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Dial-up connections are falling in number as ‘king broadband’ tramples dial-up connections underfoot.

Broadband connections have almost completely replaced dial-up in the UK, according to a new report, as competitively priced packages prompt those who had been using dial-up to opt for faster connections.

According to figures from the Office of National Statistics (ONS), broadband connections have increased from 92.8 per cent in June to 94.1 per cent in September. This means that 19 out of every 20 internet connections are broadband. The report also detected a year on year rise of eight per cent.

Conversely, the number of dial-up connections slipped, with these now making up just 5.9 per cent of the connections in the UK compared with a figure of 11.7 per cent during the same period last year.

The ONS attributed the recent growth of the broadband sector in part to the raft of cheaper deals that have become available to consumers as a consequence of increasing competition in the market.

A statement from the organisation read: "The market share of broadband connections has been increasing since the index began in 2001, reflecting its continuing popularity, widespread availability and increasingly competitive connection packages.”

However, despite the apparent buoyancy of the market for internet service providers, the ONS detected an overall fall of 0.4 per cent in the total number of fixed line internet connections in the second and third quarters of the year.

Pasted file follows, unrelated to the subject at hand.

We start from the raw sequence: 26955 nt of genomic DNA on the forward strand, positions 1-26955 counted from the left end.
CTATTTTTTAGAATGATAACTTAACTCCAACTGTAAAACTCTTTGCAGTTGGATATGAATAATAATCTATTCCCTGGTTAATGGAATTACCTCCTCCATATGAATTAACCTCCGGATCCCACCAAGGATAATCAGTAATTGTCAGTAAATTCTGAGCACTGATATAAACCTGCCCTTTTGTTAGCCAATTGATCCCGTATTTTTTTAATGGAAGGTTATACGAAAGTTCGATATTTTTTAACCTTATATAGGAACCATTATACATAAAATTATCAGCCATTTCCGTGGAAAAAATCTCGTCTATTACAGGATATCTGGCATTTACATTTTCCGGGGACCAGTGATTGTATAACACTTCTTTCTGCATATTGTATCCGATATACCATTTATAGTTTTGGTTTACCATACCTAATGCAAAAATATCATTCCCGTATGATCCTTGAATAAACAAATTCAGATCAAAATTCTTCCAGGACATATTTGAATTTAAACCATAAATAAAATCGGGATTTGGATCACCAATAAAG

This has been attributed to a number of factors. for instance has posited the theory that inaccurate figures submitted by providers are not to blame. Meanwhile, other industry experts have suggested that it could be a consequence of the huge take up of mobile broadband during this period.

The growth of mobile broadband is certainly likely to be a factor, not least in view of findings from a separate study from Nielsen Online which showed that the number of Britons using mobile broadband has risen by 25 per cent to 7.3 million between the second and third quarter of this year. And given the recent launch of cut-price bundled mobile and home broadband deals, the fall in fixed-line connections could be set to fall further in the final period of the year.

Additionally revealed in the report was that 57 per cent of broadband users are experienced speeds in excess of 2MB during September. This was up from a figure of 55.8 per cent at the end of the second quarter.

Meanwhile, over the same period the proportion of broadband connections which offered a speed of less than or equal to 2MB fell to 43.3 per cent at the end of September. In June this stood at 44.2 per cent.

The ONS used advertised speeds for this aspect of the study. This could be misleading since connection speed often depends on variables such as the distance of a home from the exchange.

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